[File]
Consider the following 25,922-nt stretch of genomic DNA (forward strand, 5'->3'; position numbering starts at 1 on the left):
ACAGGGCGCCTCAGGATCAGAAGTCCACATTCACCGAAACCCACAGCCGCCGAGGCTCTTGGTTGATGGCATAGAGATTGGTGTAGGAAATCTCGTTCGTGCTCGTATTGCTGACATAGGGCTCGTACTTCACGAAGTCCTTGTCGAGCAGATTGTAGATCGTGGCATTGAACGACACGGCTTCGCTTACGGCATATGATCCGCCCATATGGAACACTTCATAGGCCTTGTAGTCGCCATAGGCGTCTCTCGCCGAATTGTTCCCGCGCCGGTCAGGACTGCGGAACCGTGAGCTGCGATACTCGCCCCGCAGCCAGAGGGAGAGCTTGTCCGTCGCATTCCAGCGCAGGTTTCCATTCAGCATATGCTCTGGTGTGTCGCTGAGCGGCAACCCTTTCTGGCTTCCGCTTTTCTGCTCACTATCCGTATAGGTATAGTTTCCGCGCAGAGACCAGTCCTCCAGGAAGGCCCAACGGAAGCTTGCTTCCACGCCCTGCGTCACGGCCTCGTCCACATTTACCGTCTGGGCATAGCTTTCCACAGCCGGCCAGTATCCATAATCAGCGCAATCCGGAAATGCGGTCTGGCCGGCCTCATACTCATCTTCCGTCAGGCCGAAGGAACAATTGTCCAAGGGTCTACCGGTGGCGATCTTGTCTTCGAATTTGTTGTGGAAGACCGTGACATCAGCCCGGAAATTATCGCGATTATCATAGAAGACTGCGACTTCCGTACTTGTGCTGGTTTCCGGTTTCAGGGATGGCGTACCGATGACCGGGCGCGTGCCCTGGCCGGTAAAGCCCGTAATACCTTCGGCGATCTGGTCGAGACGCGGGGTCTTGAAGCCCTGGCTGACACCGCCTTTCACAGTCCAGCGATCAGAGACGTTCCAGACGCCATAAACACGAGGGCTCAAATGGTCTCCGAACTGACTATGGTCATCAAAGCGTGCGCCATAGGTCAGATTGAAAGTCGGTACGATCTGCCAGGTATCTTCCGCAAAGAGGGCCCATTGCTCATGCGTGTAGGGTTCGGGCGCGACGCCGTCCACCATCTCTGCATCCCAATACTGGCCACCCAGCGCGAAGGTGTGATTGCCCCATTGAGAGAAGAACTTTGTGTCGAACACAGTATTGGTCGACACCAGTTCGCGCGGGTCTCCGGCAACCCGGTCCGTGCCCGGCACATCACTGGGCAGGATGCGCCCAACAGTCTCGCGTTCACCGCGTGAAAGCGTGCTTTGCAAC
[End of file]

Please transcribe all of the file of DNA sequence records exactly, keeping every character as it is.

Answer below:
Consider the following 25,922-nt stretch of genomic DNA (forward strand, 5'->3'; position numbering starts at 1 on the left):
ACAGGGCGCCTCAGGATCAGAAGTCCACATTCACCGAAACCCACAGCCGCCGAGGCTCTTGGTTGATGGCATAGAGATTGGTGTAGGAAATCTCGTTCGTGCTCGTATTGCTGACATAGGGCTCGTACTTCACGAAGTCCTTGTCGAGCAGATTGTAGATCGTGGCATTGAACGACACGGCTTCGCTTACGGCATATGATCCGCCCATATGGAACACTTCATAGGCCTTGTAGTCGCCATAGGCGTCTCTCGCCGAATTGTTCCCGCGCCGGTCAGGACTGCGGAACCGTGAGCTGCGATACTCGCCCCGCAGCCAGAGGGAGAGCTTGTCCGTCGCATTCCAGCGCAGGTTTCCATTCAGCATATGCTCTGGTGTGTCGCTGAGCGGCAACCCTTTCTGGCTTCCGCTTTTCTGCTCACTATCCGTATAGGTATAGTTTCCGCGCAGAGACCAGTCCTCCAGGAAGGCCCAACGGAAGCTTGCTTCCACGCCCTGCGTCACGGCCTCGTCCACATTTACCGTCTGGGCATAGCTTTCCACAGCCGGCCAGTATCCATAATCAGCGCAATCCGGAAATGCGGTCTGGCCGGCCTCATACTCATCTTCCGTCAGGCCGAAGGAACAATTGTCCAAGGGTCTACCGGTGGCGATCTTGTCTTCGAATTTGTTGTGGAAGACCGTGACATCAGCCCGGAAATTATCGCGATTATCATAGAAGACTGCGACTTCCGTACTTGTGCTGGTTTCCGGTTTCAGGGATGGCGTACCGATGACCGGGCGCGTGCCCTGGCCGGTAAAGCCCGTAATACCTTCGGCGATCTGGTCGAGACGCGGGGTCTTGAAGCCCTGGCTGACACCGCCTTTCACAGTCCAGCGATCAGAGACGTTCCAGACGCCATAAACACGAGGGCTCAAATGGTCTCCGAACTGACTATGGTCATCAAAGCGTGCGCCATAGGTCAGATTGAAAGTCGGTACGATCTGCCAGGTATCTTCCGCAAAGAGGGCCCATTGCTCATGCGTGTAGGGTTCGGGCGCGACGCCGTCCACCATCTCTGCATCCCAATACTGGCCACCCAGCGCGAAGGTGTGATTGCCCCATTGAGAGAAGAACTTTGTGTCGAACACAGTATTGGTCGACACCAGTTCGCGCGGGTCTCCGGCAACCCGGTCCGTGCCCGGCACATCACTGGGCAGGATGCGCCCAACAGTCTCGCGTTCACCGCGTGAAAGCGTGCTTTGCAAC